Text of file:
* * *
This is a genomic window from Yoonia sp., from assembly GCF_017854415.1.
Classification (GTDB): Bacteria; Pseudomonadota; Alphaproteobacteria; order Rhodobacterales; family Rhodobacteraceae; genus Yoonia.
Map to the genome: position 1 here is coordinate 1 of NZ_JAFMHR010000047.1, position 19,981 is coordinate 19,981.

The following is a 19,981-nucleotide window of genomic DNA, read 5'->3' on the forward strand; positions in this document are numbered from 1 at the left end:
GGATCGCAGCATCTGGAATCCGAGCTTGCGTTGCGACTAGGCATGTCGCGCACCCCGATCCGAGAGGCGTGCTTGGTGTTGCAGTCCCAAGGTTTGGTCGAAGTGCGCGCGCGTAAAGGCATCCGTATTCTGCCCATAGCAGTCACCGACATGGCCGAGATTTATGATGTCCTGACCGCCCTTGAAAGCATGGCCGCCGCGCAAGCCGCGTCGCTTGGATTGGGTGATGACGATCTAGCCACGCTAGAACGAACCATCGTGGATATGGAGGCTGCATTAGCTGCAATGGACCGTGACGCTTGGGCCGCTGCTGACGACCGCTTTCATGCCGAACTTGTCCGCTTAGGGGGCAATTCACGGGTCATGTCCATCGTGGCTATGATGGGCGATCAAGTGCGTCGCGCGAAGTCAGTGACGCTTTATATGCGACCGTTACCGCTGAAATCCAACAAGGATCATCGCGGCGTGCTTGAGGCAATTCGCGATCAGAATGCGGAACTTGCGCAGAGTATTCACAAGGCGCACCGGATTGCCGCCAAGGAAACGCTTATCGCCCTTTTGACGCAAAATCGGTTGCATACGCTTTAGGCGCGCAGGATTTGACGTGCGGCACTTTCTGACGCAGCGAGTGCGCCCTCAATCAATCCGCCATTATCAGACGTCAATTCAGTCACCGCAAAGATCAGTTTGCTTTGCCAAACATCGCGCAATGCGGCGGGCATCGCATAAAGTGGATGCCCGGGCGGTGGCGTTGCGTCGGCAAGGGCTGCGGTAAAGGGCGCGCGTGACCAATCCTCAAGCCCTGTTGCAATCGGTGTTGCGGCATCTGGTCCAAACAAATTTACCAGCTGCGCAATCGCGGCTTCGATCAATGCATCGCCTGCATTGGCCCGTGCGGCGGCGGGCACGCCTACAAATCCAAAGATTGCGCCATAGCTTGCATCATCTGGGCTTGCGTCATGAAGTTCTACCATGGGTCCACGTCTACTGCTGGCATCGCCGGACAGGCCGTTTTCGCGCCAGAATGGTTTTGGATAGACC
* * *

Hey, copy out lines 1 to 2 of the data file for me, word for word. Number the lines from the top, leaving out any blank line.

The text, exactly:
This is a genomic window from Yoonia sp., from assembly GCF_017854415.1.
Classification (GTDB): Bacteria; Pseudomonadota; Alphaproteobacteria; order Rhodobacterales; family Rhodobacteraceae; genus Yoonia.